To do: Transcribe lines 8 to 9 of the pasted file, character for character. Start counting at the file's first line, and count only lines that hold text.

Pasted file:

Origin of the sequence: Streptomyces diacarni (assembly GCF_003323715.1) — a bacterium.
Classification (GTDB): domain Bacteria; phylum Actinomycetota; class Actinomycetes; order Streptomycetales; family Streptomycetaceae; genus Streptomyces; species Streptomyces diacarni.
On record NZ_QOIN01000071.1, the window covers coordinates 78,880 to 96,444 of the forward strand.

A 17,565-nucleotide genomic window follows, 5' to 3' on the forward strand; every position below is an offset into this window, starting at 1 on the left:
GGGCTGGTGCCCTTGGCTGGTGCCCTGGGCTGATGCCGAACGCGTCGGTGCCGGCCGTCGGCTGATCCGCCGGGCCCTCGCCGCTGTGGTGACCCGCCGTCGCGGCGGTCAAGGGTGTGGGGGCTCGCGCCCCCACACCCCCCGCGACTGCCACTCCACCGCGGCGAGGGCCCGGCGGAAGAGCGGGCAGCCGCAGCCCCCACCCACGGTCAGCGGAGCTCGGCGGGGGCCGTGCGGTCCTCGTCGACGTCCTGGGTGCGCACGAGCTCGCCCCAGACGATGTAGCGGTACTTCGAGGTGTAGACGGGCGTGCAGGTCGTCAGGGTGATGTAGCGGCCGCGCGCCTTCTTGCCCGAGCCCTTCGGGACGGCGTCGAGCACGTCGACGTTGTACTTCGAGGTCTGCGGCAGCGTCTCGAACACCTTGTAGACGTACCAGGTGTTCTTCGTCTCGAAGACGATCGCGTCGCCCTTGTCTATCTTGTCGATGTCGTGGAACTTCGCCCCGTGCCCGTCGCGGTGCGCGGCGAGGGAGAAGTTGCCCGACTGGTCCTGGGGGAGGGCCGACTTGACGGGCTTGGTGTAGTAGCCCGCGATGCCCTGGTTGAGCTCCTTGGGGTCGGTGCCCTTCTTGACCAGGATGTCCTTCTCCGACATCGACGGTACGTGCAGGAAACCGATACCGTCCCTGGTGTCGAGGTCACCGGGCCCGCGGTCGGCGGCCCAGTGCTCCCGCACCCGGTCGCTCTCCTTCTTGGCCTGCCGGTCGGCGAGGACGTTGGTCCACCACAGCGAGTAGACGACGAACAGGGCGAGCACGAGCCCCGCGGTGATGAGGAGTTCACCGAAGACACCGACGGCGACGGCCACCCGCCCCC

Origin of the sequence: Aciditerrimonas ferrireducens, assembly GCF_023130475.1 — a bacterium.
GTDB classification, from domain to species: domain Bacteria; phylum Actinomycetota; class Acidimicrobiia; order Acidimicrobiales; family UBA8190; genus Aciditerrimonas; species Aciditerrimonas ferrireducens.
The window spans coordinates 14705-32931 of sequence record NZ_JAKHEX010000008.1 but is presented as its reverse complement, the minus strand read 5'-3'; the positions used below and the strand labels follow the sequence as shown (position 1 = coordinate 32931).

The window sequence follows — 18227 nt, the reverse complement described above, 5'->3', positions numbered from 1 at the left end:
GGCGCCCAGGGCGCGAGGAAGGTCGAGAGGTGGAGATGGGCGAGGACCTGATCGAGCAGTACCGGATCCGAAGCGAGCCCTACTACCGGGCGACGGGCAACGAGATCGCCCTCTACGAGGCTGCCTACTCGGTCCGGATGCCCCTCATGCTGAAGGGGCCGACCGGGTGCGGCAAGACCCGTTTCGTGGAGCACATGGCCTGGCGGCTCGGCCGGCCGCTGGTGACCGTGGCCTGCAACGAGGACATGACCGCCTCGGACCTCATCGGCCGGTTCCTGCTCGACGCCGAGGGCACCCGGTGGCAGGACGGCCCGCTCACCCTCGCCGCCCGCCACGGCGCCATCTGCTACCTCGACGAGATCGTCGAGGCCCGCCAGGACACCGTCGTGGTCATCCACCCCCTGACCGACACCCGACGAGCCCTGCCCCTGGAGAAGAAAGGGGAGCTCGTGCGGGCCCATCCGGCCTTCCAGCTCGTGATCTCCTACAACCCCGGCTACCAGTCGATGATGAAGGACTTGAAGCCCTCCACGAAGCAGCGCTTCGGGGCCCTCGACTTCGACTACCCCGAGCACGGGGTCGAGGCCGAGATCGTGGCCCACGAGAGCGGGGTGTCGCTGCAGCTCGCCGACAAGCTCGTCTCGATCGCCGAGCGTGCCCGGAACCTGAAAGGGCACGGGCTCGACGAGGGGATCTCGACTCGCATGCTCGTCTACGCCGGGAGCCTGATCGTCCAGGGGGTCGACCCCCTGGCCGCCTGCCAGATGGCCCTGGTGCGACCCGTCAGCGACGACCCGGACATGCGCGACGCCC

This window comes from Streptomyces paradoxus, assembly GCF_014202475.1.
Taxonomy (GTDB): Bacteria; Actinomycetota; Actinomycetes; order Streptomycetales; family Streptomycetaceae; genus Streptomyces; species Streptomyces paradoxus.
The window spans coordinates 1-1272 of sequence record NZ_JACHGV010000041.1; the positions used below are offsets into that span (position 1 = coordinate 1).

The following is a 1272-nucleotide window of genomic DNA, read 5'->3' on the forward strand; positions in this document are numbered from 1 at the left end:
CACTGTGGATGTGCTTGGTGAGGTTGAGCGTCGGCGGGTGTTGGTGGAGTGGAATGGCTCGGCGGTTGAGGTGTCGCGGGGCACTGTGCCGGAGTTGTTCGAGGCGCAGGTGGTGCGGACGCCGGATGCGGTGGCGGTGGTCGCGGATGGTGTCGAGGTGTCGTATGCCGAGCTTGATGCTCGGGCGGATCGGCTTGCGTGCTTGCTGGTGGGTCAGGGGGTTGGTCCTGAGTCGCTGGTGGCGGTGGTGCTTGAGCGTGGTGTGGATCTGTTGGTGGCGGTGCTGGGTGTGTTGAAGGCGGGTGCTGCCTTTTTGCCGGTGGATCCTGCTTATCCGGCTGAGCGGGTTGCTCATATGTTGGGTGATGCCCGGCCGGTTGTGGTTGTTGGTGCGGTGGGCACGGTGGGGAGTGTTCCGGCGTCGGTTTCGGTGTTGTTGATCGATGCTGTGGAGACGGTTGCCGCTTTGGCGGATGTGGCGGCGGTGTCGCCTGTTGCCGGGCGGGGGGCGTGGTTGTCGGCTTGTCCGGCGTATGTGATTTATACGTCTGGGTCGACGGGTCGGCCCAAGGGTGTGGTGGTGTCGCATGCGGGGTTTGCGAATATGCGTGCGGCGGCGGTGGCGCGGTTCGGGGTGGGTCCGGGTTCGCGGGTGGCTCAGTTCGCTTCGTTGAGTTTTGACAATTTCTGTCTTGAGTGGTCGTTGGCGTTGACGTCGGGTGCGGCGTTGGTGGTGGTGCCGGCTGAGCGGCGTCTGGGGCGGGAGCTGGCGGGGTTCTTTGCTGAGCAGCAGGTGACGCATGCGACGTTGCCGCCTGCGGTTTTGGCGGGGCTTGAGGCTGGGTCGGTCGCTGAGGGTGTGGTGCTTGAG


The window spans coordinates 14705-32931 of sequence record NZ_JAKHEX010000008.1 but is presented as its reverse complement, the minus strand read 5'-3'; the positions used below and the strand labels follow the sequence as shown (position 1 = coordinate 32931).

The window sequence follows — 18227 nt, the reverse complement described above, 5'->3', positions numbered from 1 at the left end: